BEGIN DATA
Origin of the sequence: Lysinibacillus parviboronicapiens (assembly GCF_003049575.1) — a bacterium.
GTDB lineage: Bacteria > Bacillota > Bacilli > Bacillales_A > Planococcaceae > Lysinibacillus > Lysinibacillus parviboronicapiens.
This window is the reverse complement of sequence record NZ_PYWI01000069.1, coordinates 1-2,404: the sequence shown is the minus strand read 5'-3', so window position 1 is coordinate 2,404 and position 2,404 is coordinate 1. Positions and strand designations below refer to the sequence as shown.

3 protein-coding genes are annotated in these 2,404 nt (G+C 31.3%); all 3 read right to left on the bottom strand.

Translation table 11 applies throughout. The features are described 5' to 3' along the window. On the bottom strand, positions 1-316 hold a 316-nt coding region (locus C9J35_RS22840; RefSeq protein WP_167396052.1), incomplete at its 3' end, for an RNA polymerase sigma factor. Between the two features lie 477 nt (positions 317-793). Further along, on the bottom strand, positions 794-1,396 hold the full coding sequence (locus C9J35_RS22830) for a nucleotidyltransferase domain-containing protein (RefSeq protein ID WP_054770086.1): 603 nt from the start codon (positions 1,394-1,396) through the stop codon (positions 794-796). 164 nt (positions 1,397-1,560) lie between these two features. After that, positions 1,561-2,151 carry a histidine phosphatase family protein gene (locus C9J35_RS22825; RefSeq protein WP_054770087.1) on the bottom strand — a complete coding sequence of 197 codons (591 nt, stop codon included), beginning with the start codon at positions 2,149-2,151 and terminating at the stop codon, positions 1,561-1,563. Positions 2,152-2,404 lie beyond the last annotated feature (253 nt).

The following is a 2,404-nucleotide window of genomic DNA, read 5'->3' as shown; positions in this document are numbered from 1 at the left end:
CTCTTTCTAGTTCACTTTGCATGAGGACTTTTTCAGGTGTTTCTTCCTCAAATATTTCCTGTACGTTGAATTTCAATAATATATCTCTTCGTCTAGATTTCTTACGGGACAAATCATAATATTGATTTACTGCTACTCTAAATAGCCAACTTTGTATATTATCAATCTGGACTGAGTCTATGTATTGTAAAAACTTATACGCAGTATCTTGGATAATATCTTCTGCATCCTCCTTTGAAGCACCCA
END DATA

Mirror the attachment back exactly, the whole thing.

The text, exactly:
Origin of the sequence: Lysinibacillus parviboronicapiens (assembly GCF_003049575.1) — a bacterium.
GTDB lineage: Bacteria > Bacillota > Bacilli > Bacillales_A > Planococcaceae > Lysinibacillus > Lysinibacillus parviboronicapiens.
This window is the reverse complement of sequence record NZ_PYWI01000069.1, coordinates 1-2,404: the sequence shown is the minus strand read 5'-3', so window position 1 is coordinate 2,404 and position 2,404 is coordinate 1. Positions and strand designations below refer to the sequence as shown.

3 protein-coding genes are annotated in these 2,404 nt (G+C 31.3%); all 3 read right to left on the bottom strand.

Translation table 11 applies throughout. The features are described 5' to 3' along the window. On the bottom strand, positions 1-316 hold a 316-nt coding region (locus C9J35_RS22840; RefSeq protein WP_167396052.1), incomplete at its 3' end, for an RNA polymerase sigma factor. Between the two features lie 477 nt (positions 317-793). Further along, on the bottom strand, positions 794-1,396 hold the full coding sequence (locus C9J35_RS22830) for a nucleotidyltransferase domain-containing protein (RefSeq protein ID WP_054770086.1): 603 nt from the start codon (positions 1,394-1,396) through the stop codon (positions 794-796). 164 nt (positions 1,397-1,560) lie between these two features. After that, positions 1,561-2,151 carry a histidine phosphatase family protein gene (locus C9J35_RS22825; RefSeq protein WP_054770087.1) on the bottom strand — a complete coding sequence of 197 codons (591 nt, stop codon included), beginning with the start codon at positions 2,149-2,151 and terminating at the stop codon, positions 1,561-1,563. Positions 2,152-2,404 lie beyond the last annotated feature (253 nt).

The following is a 2,404-nucleotide window of genomic DNA, read 5'->3' as shown; positions in this document are numbered from 1 at the left end:
CTCTTTCTAGTTCACTTTGCATGAGGACTTTTTCAGGTGTTTCTTCCTCAAATATTTCCTGTACGTTGAATTTCAATAATATATCTCTTCGTCTAGATTTCTTACGGGACAAATCATAATATTGATTTACTGCTACTCTAAATAGCCAACTTTGTATATTATCAATCTGGACTGAGTCTATGTATTGTAAAAACTTATACGCAGTATCTTGGATAATATCTTCTGCATCCTCCTTTGAAGCACCCA